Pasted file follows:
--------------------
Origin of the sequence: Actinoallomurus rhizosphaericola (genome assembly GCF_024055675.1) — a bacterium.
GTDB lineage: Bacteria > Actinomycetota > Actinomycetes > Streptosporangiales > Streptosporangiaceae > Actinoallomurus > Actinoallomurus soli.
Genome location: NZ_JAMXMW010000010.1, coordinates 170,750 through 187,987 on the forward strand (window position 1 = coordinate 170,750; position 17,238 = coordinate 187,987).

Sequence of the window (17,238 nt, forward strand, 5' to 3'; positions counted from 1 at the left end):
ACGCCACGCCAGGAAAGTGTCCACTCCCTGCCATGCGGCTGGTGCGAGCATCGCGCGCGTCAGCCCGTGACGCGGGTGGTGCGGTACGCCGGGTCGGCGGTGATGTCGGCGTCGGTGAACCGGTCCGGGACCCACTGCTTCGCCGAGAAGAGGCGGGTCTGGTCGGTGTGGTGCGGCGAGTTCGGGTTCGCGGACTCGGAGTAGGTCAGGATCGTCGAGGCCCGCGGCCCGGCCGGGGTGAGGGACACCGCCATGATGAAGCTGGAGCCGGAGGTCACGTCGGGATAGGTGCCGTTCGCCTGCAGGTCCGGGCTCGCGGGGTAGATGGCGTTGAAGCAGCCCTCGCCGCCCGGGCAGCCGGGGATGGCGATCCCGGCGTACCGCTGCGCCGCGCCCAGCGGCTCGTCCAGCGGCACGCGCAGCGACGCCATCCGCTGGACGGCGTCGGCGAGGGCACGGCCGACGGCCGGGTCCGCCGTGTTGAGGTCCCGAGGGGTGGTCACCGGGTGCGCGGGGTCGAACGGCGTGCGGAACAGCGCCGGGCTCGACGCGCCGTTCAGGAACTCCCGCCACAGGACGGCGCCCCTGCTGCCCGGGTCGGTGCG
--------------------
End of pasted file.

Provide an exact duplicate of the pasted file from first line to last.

Origin of the sequence: Actinoallomurus rhizosphaericola (genome assembly GCF_024055675.1) — a bacterium.
GTDB lineage: Bacteria > Actinomycetota > Actinomycetes > Streptosporangiales > Streptosporangiaceae > Actinoallomurus > Actinoallomurus soli.
Genome location: NZ_JAMXMW010000010.1, coordinates 170,750 through 187,987 on the forward strand (window position 1 = coordinate 170,750; position 17,238 = coordinate 187,987).

Sequence of the window (17,238 nt, forward strand, 5' to 3'; positions counted from 1 at the left end):
ACGCCACGCCAGGAAAGTGTCCACTCCCTGCCATGCGGCTGGTGCGAGCATCGCGCGCGTCAGCCCGTGACGCGGGTGGTGCGGTACGCCGGGTCGGCGGTGATGTCGGCGTCGGTGAACCGGTCCGGGACCCACTGCTTCGCCGAGAAGAGGCGGGTCTGGTCGGTGTGGTGCGGCGAGTTCGGGTTCGCGGACTCGGAGTAGGTCAGGATCGTCGAGGCCCGCGGCCCGGCCGGGGTGAGGGACACCGCCATGATGAAGCTGGAGCCGGAGGTCACGTCGGGATAGGTGCCGTTCGCCTGCAGGTCCGGGCTCGCGGGGTAGATGGCGTTGAAGCAGCCCTCGCCGCCCGGGCAGCCGGGGATGGCGATCCCGGCGTACCGCTGCGCCGCGCCCAGCGGCTCGTCCAGCGGCACGCGCAGCGACGCCATCCGCTGGACGGCGTCGGCGAGGGCACGGCCGACGGCCGGGTCCGCCGTGTTGAGGTCCCGAGGGGTGGTCACCGGGTGCGCGGGGTCGAACGGCGTGCGGAACAGCGCCGGGCTCGACGCGCCGTTCAGGAACTCCCGCCACAGGACGGCGCCCCTGCTGCCCGGGTCGGTGCG